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Then we dashed off to Swanage in hopes we’d get there in time. Alas, we got stuck behind a guy on a bicycle. So the Tornado was waiting for us when we arrived.

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There was a decent crowd at this point. The diesel backed off to give the Tornado room to get round the support coach and then back the coach and itself into a siding. This was done on both sides of the bridge so a pack of us were running back and forth to get photos.

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Then it made a terrific racket clearing out the water. It was quite something!

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And for those who like diesel this is a 56303 for the DCR. It was originally numbered 56125 and was built in Crewe in 1983. Between 1999 and 2006 it sat waiting to be scrapped but it was renumbered and put back in service. My husband noted that it was strange to see the coach, diesel, and the Tornado with the Tornado being the youngest and the coach being the oldest as it dates from the late 1950’s.

It was such a fun night and quite the sight to see.

Trains For A Cure…

We really lucked out with the weather today.  Forecast said rain all day and what we ended up with was bright sun.  Will not argue with that at all!  We took the train to Southampton for Sieman’s train day to celebrate 10 years and to raise money for MND.  It was a great turnout and a lot of fun to see how the modern trains work.  I thought it was great they had some steam as well.  The M7 was doing runs to raise money for the charity and the queue was long the entire time.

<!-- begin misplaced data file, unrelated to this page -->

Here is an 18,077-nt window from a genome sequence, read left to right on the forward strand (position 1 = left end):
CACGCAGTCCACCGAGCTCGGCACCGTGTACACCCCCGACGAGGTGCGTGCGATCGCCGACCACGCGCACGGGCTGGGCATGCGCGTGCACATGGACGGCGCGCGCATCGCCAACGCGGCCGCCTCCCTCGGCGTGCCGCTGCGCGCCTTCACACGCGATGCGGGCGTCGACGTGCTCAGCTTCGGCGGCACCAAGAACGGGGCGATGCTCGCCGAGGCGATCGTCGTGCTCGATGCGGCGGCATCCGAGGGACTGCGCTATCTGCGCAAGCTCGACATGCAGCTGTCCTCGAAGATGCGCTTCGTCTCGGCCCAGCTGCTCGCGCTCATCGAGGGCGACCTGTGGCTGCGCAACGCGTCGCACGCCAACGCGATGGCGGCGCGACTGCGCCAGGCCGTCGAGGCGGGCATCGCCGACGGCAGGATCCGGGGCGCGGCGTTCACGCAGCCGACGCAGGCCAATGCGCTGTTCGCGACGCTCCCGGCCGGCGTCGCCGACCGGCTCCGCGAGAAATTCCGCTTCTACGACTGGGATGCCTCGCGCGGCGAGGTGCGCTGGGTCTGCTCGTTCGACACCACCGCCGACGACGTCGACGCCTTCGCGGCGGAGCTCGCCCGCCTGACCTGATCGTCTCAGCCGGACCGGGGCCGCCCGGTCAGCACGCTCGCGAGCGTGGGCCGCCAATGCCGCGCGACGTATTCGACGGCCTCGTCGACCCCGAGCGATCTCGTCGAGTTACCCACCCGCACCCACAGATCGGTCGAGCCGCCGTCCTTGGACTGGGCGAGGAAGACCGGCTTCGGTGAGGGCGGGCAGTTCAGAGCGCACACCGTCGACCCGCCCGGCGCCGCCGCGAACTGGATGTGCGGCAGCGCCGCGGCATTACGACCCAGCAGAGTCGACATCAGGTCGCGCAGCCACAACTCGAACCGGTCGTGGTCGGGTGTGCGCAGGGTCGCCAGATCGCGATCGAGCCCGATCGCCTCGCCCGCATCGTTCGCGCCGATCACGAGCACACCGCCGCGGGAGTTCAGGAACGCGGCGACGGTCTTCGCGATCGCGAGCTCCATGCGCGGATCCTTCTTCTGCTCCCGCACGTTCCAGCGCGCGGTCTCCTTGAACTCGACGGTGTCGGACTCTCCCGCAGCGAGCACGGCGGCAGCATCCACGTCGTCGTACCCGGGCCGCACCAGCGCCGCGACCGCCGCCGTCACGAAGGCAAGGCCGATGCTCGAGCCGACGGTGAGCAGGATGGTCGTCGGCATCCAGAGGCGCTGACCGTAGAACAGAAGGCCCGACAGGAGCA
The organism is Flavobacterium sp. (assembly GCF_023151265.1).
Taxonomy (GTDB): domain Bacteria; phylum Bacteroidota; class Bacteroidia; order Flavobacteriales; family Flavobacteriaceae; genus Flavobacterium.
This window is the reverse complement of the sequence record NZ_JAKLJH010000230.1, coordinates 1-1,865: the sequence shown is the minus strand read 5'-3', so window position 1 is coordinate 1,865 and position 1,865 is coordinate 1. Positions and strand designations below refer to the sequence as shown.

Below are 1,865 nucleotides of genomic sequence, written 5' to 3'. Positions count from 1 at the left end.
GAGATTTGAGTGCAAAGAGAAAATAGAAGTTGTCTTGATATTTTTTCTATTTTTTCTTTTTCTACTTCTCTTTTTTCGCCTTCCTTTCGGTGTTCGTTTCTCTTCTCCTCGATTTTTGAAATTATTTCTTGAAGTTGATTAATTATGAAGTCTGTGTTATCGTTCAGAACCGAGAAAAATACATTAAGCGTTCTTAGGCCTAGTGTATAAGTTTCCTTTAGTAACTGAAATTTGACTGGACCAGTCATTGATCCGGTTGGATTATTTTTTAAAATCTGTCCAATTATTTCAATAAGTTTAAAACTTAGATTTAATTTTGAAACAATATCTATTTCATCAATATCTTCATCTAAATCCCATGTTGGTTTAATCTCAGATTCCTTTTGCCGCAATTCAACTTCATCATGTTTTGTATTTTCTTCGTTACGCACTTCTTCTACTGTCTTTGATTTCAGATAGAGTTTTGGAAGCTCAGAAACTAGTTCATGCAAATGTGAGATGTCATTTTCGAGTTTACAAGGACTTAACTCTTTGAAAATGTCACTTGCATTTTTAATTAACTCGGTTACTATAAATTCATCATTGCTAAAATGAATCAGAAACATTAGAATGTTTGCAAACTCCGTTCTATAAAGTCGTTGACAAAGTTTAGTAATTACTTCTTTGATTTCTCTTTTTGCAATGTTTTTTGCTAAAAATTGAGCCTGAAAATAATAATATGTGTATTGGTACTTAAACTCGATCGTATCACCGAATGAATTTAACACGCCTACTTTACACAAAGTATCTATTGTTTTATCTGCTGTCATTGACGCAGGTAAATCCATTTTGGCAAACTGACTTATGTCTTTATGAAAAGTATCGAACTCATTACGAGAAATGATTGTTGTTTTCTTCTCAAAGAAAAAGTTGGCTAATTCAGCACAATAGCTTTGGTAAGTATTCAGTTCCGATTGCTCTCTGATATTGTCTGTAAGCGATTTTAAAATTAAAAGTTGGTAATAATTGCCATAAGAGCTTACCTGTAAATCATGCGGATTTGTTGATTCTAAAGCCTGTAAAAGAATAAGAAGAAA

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They had the depot open so we could walk round to see where they repaired and built the trains for the Southwest line.

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The cool bit was they would walk you through under the train so we could see the workings underneath.  Here you can see the sand nozzle to prevent slippage in cold weather as well as autumn with wet leaves on the track.

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Once we’d been round and seen all the workings we headed back on the train and stopped at Corfe Castle for some cream tea.  We usually go to the National Trust Tea Room as they have a lovely garden overlooking the castle.  It’s such a lovely spot to sit and sip tea.

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Another wonderful day puttering about.   Tomorrow we embark on our cruise!  We are very excited to say the least.  🙂

Finding the Cure for Jet Lag….

My husband and I are on the first part of our holiday.  We’ve been so excited to get going.  We’re spending a few days in Swanage before heading to our cruise round the Med.  We arrived yesterday doing all we could to keep our eyes open.   It was a stressful flight due to 3 sisters around us and acting out the parts of the movie “The Mean Girls” and making us their target.  It was a full booked flight but the crew on Virgin Atlantic did the best they could for us and gave us a lovely bottle of champagne.  So cheers for that!